Arabian coffee trees, from which the grains are Arabica coffee beans, may disappear from Africa by 2080, said the report of the Royal Botanic Gardens Kew Society (RBGK, UK).
In total there are about 40 species of coffee trees, 19 of which are of commercial value, and the grain of only three species of trees for export. So, arabica coffee beans produced from the Arabian coffee tree, Liberica — Liberian and Robusta — Kanefora coffee tree. While arabica occupies most of the world market of coffee beans. Arabian tree grows in tropical Asia and Africa.
"Arabian coffee trees may disappear from Africa by 2080 due to climate change," — said the head of the department RBGK Justin Mote (Justin Moat), quoted in the report.
The scientists analyzed samples of ancient plants and the coffee beans that are in the herbaria RBGK, as well as data on climate change and created a computer model that describes the state of Arabian coffee trees in Africa until 2080.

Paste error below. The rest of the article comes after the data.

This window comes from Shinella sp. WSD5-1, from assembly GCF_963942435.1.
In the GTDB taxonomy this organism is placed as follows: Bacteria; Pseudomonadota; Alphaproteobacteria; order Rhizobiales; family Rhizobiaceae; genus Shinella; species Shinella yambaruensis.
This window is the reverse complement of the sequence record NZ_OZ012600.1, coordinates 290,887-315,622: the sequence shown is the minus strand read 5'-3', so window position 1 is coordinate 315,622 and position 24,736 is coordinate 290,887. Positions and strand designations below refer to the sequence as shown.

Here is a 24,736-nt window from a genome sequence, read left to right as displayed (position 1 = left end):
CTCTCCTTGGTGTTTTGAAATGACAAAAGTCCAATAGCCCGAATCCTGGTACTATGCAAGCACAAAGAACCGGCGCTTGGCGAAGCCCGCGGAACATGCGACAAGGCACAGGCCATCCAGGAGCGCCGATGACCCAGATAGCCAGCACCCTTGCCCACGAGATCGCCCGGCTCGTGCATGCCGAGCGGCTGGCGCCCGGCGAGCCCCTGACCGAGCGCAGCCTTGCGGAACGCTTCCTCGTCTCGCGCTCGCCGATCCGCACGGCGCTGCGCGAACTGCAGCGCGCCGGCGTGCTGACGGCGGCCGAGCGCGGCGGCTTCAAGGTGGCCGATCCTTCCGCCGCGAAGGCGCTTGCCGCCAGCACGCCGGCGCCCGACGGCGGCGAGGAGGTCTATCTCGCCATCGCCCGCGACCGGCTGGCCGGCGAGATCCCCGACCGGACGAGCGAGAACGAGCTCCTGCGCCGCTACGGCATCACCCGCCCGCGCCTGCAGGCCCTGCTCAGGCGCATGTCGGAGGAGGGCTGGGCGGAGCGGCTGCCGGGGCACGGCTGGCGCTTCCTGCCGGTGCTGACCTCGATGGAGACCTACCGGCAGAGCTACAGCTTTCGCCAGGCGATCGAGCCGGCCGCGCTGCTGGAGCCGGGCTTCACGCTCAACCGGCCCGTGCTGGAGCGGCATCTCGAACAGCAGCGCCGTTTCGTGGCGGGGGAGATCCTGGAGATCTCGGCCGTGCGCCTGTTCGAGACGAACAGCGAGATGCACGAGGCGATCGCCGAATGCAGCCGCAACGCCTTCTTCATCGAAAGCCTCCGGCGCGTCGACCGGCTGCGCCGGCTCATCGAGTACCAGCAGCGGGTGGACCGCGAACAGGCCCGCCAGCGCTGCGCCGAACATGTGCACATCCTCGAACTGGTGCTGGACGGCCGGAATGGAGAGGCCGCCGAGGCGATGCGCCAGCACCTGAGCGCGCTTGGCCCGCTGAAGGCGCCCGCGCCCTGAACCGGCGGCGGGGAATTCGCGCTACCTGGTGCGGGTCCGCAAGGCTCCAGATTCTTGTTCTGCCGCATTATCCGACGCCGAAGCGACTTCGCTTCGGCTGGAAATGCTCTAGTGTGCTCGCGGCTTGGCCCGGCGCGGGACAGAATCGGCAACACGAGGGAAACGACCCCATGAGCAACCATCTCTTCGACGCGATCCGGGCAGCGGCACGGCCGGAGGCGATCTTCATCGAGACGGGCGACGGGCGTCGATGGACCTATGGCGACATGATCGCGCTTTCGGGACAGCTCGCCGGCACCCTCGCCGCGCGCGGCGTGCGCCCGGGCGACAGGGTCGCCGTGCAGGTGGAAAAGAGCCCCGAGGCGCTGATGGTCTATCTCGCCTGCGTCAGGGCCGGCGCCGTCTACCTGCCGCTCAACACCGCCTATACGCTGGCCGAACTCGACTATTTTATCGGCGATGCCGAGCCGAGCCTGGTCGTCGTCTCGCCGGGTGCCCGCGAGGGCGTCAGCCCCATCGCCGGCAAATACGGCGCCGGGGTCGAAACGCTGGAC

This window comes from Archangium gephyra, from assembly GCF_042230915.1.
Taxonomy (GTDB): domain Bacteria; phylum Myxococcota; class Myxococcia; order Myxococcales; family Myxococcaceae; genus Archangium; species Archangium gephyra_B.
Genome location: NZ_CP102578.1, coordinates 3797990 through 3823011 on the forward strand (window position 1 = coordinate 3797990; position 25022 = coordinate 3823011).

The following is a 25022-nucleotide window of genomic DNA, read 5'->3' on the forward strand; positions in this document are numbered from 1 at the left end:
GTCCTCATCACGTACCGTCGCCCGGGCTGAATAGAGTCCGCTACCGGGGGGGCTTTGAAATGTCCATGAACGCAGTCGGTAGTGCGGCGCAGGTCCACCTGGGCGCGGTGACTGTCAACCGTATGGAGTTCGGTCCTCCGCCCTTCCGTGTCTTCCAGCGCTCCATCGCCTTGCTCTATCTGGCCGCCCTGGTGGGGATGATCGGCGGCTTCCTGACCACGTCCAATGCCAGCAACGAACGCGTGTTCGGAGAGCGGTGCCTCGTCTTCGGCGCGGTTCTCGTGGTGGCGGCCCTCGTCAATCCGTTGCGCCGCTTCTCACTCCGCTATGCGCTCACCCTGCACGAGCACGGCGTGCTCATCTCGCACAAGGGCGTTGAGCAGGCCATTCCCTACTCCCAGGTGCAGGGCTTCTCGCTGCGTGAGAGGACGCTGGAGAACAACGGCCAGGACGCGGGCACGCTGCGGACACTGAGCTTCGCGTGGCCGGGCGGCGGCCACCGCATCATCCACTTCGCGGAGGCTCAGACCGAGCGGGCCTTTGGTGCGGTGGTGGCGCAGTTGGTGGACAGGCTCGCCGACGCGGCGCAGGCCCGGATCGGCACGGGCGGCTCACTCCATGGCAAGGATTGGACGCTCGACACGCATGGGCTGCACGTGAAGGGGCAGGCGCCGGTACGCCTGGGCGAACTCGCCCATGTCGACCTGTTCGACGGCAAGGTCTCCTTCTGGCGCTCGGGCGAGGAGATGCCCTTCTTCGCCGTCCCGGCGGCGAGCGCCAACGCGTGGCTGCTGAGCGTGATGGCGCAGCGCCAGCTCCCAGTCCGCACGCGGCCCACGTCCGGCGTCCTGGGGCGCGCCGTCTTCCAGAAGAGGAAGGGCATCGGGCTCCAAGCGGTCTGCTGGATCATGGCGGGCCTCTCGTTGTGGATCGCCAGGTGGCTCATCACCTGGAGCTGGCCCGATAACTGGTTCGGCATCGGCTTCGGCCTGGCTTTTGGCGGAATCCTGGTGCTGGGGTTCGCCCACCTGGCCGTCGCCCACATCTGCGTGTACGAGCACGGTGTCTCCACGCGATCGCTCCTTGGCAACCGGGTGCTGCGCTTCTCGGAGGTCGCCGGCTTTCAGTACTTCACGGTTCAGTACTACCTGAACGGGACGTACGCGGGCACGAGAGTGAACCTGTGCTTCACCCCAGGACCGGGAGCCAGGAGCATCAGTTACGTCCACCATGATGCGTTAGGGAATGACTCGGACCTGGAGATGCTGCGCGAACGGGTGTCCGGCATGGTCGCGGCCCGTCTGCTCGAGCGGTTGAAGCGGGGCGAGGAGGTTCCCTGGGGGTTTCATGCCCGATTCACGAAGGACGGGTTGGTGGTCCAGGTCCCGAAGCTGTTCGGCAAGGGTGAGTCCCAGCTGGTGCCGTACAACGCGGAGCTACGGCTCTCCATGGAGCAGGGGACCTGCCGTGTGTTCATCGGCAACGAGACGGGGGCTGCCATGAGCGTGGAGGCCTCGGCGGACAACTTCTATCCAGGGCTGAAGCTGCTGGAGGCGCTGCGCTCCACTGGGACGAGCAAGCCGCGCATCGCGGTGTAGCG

According to the study, parts of Africa will lose between 65% and 100% of coffee trees. If we consider the entire distribution area of the Arabian coffee tree in Africa, the number of plants at best be reduced by 38%, and at worst — by 90%.
As they note, when making policy decisions do not have to console ourselves with the best scenario, because the model does not account for cuttings, which are conducted at home Arabica — in highland forests of Ethiopia and southern Sudan. Felling make extensive forests in isolated islands of forest, an ecosystem which is less stable to adverse changes. In addition, the forecast does not include the impact of pests and diseases. Reducing the number of birds in Africa that contribute to plant seeds also have a negative impact on the conservation of coffee trees.
According to scientists, to help preserve one of the most popular in the world of coffee to help the creation of sanctuaries in areas where the coffee plants are grown.